At lunch time I changed shirts, to a newer, dry shirt with a better collar. But by then my welding gloves were pretty wet. Interesting side story there, the welding gloves we bought local kind of suck. I've been getting burned through these regularly. Belize must have a different style of welding, maybe one that doesn't involve melting metals or something, because these are pretty useless. They're kind of made from suade, so I'd thought they were ok. Local cows must be thinner skinned than what I'm used to?
By after lunch my welding gloves are pretty wet, so now I'm also getting shocked while welding. Lets see, shocked, wet, burned, on a scaffold. This might be Hell.
By 4pm, I'm done. Mostly we work till 4:30 or 5pm, but my nerves are fried. I had gone up on the roof to move some boards to get set up for tomorrow, but after a few minutes there I decided I'd be better off waiting, and starting fresh in the morning.
Oh yeah, my welding helmet sucks too. Just saying!
The hard thing for me to get used to, is the fact that I'm not making any money now, so I can't just go buy stuff like I'm used to. When I did my last "working" job, where I worked with tools and stuff, once or twice a week I'd go shopping, and I'd buy tools or what ever to make my life easier. I miss that. Its hard to be a volunteer, knowing that things are crazy expensive here, if they can even find what I need, and knowing that there is a very limited budget. Actually, if anyone reading this has an extra $800,000, more or less, yeah, that's how far short we think we are on the budget.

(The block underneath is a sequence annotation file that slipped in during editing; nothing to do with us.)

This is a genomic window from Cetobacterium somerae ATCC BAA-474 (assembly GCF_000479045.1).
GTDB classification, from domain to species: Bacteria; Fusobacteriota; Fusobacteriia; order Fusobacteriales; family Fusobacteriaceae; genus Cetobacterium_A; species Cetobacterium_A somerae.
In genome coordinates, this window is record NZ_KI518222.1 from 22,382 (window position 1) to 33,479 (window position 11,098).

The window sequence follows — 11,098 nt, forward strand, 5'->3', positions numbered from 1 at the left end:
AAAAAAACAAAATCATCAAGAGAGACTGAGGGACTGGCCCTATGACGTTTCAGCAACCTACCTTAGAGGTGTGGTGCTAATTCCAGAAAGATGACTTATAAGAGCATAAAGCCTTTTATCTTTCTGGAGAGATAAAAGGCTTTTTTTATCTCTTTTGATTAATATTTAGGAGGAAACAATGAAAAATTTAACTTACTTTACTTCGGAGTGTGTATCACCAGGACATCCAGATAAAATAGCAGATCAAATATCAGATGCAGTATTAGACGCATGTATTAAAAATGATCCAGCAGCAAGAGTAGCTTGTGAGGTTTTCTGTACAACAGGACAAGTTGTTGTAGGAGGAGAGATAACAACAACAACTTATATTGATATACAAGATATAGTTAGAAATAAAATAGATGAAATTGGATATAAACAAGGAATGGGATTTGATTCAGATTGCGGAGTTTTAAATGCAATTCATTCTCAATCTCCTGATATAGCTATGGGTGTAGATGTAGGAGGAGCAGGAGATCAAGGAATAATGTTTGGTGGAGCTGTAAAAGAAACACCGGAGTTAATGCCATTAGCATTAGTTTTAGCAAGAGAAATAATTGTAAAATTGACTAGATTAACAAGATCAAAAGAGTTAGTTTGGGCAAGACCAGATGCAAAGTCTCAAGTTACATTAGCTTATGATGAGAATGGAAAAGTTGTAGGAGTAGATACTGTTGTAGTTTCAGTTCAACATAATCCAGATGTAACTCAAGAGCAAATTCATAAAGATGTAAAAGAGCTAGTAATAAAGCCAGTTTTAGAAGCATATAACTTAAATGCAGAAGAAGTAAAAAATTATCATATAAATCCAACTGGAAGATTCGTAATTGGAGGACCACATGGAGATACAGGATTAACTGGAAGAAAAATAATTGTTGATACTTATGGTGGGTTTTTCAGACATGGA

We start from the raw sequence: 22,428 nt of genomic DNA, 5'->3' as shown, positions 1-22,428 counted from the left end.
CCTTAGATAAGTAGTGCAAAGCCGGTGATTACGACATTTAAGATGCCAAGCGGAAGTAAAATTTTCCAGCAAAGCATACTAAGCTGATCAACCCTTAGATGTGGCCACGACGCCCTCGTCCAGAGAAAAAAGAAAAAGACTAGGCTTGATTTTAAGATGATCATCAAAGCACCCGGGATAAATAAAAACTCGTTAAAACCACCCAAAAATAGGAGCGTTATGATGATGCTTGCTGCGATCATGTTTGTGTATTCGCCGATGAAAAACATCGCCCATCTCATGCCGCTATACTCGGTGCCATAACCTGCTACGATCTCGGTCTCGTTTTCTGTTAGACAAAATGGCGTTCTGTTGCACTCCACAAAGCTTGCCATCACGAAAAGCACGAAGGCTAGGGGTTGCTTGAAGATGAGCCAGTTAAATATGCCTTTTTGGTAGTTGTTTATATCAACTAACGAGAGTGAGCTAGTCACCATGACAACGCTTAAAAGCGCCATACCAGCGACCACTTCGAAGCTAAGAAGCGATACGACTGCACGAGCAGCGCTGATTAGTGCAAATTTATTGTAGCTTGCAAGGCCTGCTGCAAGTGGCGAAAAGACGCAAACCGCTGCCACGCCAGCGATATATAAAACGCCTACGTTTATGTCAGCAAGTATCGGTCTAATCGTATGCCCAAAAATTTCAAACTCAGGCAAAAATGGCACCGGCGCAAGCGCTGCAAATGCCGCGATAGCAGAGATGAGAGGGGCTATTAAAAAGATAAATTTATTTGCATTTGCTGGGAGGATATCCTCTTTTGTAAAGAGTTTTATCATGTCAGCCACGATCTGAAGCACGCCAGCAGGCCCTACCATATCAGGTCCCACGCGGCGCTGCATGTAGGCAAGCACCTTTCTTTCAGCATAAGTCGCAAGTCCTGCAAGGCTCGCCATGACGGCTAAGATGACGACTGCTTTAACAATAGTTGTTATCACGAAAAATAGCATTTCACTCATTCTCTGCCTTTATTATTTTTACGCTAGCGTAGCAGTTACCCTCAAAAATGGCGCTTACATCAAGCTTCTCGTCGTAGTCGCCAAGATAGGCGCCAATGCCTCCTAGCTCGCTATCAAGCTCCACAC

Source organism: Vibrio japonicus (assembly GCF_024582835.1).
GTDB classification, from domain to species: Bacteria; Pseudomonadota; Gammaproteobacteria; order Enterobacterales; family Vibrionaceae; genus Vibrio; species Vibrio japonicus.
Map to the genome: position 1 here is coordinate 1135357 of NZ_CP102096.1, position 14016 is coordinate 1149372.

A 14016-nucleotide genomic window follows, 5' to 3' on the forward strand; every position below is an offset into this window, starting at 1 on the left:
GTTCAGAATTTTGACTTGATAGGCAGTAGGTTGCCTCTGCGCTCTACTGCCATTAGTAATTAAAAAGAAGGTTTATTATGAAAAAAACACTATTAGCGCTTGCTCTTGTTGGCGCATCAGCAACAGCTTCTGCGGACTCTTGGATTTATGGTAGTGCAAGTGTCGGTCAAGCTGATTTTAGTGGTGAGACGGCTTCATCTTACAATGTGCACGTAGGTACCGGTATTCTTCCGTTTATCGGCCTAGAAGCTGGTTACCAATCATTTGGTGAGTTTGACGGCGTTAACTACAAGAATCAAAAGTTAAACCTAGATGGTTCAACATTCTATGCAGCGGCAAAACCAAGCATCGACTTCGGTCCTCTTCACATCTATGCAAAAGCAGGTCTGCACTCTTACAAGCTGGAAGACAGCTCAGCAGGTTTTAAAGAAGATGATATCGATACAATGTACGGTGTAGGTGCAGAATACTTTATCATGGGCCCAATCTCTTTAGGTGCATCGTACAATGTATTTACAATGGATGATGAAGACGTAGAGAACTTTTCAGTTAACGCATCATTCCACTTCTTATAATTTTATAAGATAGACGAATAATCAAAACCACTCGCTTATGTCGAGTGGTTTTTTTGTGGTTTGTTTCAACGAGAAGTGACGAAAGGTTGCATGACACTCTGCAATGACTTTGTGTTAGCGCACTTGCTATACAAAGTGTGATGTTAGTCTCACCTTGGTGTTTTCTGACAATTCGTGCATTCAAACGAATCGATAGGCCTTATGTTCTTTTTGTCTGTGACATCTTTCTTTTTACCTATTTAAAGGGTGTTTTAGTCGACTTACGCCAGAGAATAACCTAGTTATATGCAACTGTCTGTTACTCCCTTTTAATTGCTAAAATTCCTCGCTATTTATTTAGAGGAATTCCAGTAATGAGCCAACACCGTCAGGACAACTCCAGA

Or a new welding helmet and gloves would be ok, too.
Tomorrow it all starts again. Some days I just want to go home. Then I remember I'm homeless. So I guess I'll stay for now :)
Day 56 - December 4th Tuesday
Rain. That is all!
Ok, there was some sunshine for a few minutes, just enough to confuse you. From lunch time on, it was either drizzle, sprinkle, misty, or freaking monsoon. It did stop a couple of times, just taunting you to grab something electrical and come out to play.
In the first building we're working on, the smallest of the 4, there is a big open room. We have a large banquet sized tent set up, and some of the bigger tools are kept under the tent. For the afternoon we had the whole crew under the tent, cutting, grinding, and welding. Kind of a tropical version of a sweat shop, you could say. Would have been a fun picture, but I was busy cutting and drilling.
I did keep one eye looking out, though. If I'd seen animals walking past two by two, I wouldn't have been too surprised.